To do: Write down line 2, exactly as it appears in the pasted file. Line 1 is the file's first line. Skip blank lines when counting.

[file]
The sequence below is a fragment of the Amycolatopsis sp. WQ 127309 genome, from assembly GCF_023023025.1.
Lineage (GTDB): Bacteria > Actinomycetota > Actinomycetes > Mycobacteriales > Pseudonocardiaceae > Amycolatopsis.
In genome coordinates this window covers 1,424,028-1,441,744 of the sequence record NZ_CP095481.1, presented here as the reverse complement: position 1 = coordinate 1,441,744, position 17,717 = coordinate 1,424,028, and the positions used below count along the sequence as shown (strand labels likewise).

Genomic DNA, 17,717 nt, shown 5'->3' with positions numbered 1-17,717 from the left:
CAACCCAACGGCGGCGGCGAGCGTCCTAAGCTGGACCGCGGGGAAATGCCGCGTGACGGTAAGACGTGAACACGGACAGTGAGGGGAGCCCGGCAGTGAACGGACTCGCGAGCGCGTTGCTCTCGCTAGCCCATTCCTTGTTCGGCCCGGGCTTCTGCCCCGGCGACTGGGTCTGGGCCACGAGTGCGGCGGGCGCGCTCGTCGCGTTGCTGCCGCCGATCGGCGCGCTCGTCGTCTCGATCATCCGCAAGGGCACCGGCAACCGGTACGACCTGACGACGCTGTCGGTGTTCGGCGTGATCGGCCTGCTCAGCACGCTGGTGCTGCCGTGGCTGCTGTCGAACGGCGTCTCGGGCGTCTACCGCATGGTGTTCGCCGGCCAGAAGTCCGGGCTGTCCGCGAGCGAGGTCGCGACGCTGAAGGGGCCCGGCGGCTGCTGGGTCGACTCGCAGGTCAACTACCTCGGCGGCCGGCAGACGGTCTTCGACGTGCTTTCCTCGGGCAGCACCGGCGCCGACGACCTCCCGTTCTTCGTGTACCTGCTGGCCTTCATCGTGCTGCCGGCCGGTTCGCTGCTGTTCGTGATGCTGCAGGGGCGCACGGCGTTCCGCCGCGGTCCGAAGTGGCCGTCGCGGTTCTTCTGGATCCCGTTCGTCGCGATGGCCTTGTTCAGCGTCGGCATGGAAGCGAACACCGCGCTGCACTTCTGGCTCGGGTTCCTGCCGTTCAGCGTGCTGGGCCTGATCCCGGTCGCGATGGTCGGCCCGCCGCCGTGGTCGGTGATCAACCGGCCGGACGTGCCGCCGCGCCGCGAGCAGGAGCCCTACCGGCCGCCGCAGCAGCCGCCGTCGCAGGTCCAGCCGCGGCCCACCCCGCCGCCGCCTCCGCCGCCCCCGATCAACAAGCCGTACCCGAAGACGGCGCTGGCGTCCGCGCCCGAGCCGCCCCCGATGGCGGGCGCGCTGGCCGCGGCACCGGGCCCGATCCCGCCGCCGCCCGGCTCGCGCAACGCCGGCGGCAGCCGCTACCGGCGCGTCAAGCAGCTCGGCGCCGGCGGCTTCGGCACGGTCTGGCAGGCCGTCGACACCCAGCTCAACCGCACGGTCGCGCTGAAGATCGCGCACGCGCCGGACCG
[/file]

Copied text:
Lineage (GTDB): Bacteria > Actinomycetota > Actinomycetes > Mycobacteriales > Pseudonocardiaceae > Amycolatopsis.